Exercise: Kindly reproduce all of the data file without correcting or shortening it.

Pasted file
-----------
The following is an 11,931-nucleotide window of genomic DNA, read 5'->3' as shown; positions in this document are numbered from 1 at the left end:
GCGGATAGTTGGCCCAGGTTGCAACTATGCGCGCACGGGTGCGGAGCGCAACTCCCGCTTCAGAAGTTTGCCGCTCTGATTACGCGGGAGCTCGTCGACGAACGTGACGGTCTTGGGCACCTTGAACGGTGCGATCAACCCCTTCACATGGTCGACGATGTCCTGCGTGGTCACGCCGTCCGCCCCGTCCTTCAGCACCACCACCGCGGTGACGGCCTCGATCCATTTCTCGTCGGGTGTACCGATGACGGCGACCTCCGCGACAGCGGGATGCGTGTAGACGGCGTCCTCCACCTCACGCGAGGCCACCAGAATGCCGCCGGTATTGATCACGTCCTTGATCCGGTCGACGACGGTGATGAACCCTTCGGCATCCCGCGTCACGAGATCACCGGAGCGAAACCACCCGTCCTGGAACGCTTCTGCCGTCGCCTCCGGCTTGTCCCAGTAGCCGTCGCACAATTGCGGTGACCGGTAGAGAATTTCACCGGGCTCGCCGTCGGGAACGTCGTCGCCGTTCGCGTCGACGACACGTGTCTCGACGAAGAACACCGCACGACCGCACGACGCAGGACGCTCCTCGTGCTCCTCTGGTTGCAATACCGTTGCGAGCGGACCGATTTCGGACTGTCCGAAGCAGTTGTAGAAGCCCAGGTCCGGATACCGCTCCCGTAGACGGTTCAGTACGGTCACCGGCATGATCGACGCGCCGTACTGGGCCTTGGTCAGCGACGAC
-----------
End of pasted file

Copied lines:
The following is an 11,931-nucleotide window of genomic DNA, read 5'->3' as shown; positions in this document are numbered from 1 at the left end:
GCGGATAGTTGGCCCAGGTTGCAACTATGCGCGCACGGGTGCGGAGCGCAACTCCCGCTTCAGAAGTTTGCCGCTCTGATTACGCGGGAGCTCGTCGACGAACGTGACGGTCTTGGGCACCTTGAACGGTGCGATCAACCCCTTCACATGGTCGACGATGTCCTGCGTGGTCACGCCGTCCGCCCCGTCCTTCAGCACCACCACCGCGGTGACGGCCTCGATCCATTTCTCGTCGGGTGTACCGATGACGGCGACCTCCGCGACAGCGGGATGCGTGTAGACGGCGTCCTCCACCTCACGCGAGGCCACCAGAATGCCGCCGGTATTGATCACGTCCTTGATCCGGTCGACGACGGTGATGAACCCTTCGGCATCCCGCGTCACGAGATCACCGGAGCGAAACCACCCGTCCTGGAACGCTTCTGCCGTCGCCTCCGGCTTGTCCCAGTAGCCGTCGCACAATTGCGGTGACCGGTAGAGAATTTCACCGGGCTCGCCGTCGGGAACGTCGTCGCCGTTCGCGTCGACGACACGTGTCTCGACGAAGAACACCGCACGACCGCACGACGCAGGACGCTCCTCGTGCTCCTCTGGTTGCAATACCGTTGCGAGCGGACCGATTTCGGACTGTCCGAAGCAGTTGTAGAAGCCCAGGTCCGGATACCGCTCCCGTAGACGGTTCAGTACGGTCACCGGCATGATCGACGCGCCGTACTGGGCCTTGGTCAGCGACGAC